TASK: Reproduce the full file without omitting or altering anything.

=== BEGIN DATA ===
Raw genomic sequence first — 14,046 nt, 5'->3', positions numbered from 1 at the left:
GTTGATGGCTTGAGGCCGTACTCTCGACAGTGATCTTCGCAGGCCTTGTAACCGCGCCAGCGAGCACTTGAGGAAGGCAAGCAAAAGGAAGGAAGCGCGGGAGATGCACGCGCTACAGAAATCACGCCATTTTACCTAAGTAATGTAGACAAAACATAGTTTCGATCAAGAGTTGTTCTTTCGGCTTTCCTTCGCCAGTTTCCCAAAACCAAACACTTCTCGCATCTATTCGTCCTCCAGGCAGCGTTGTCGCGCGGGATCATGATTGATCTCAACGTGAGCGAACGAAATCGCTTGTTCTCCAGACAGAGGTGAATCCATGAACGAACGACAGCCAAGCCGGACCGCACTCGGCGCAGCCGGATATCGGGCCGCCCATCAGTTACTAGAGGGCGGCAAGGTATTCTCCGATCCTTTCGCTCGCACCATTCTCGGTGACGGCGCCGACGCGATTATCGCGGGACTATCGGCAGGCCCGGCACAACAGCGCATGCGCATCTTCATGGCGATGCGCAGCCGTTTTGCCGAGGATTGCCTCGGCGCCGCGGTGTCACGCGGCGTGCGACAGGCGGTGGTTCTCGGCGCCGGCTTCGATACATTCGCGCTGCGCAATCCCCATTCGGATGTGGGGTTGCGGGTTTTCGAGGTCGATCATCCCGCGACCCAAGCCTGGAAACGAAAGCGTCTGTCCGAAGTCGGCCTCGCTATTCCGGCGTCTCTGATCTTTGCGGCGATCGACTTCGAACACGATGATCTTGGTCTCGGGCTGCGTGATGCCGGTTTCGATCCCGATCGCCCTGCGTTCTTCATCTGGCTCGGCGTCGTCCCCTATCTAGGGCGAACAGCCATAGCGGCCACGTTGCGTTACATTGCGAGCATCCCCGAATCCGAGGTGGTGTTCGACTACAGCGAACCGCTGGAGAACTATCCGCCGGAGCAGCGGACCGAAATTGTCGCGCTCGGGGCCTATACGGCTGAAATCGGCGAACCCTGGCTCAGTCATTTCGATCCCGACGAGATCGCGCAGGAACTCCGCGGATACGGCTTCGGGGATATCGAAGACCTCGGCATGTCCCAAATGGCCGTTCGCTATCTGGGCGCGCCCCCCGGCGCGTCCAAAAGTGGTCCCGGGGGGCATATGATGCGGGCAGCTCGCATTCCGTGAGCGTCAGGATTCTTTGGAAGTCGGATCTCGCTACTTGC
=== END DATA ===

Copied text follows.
Raw genomic sequence first — 14,046 nt, 5'->3', positions numbered from 1 at the left:
GTTGATGGCTTGAGGCCGTACTCTCGACAGTGATCTTCGCAGGCCTTGTAACCGCGCCAGCGAGCACTTGAGGAAGGCAAGCAAAAGGAAGGAAGCGCGGGAGATGCACGCGCTACAGAAATCACGCCATTTTACCTAAGTAATGTAGACAAAACATAGTTTCGATCAAGAGTTGTTCTTTCGGCTTTCCTTCGCCAGTTTCCCAAAACCAAACACTTCTCGCATCTATTCGTCCTCCAGGCAGCGTTGTCGCGCGGGATCATGATTGATCTCAACGTGAGCGAACGAAATCGCTTGTTCTCCAGACAGAGGTGAATCCATGAACGAACGACAGCCAAGCCGGACCGCACTCGGCGCAGCCGGATATCGGGCCGCCCATCAGTTACTAGAGGGCGGCAAGGTATTCTCCGATCCTTTCGCTCGCACCATTCTCGGTGACGGCGCCGACGCGATTATCGCGGGACTATCGGCAGGCCCGGCACAACAGCGCATGCGCATCTTCATGGCGATGCGCAGCCGTTTTGCCGAGGATTGCCTCGGCGCCGCGGTGTCACGCGGCGTGCGACAGGCGGTGGTTCTCGGCGCCGGCTTCGATACATTCGCGCTGCGCAATCCCCATTCGGATGTGGGGTTGCGGGTTTTCGAGGTCGATCATCCCGCGACCCAAGCCTGGAAACGAAAGCGTCTGTCCGAAGTCGGCCTCGCTATTCCGGCGTCTCTGATCTTTGCGGCGATCGACTTCGAACACGATGATCTTGGTCTCGGGCTGCGTGATGCCGGTTTCGATCCCGATCGCCCTGCGTTCTTCATCTGGCTCGGCGTCGTCCCCTATCTAGGGCGAACAGCCATAGCGGCCACGTTGCGTTACATTGCGAGCATCCCCGAATCCGAGGTGGTGTTCGACTACAGCGAACCGCTGGAGAACTATCCGCCGGAGCAGCGGACCGAAATTGTCGCGCTCGGGGCCTATACGGCTGAAATCGGCGAACCCTGGCTCAGTCATTTCGATCCCGACGAGATCGCGCAGGAACTCCGCGGATACGGCTTCGGGGATATCGAAGACCTCGGCATGTCCCAAATGGCCGTTCGCTATCTGGGCGCGCCCCCCGGCGCGTCCAAAAGTGGTCCCGGGGGGCATATGATGCGGGCAGCTCGCATTCCGTGAGCGTCAGGATTCTTTGGAAGTCGGATCTCGCTACTTGC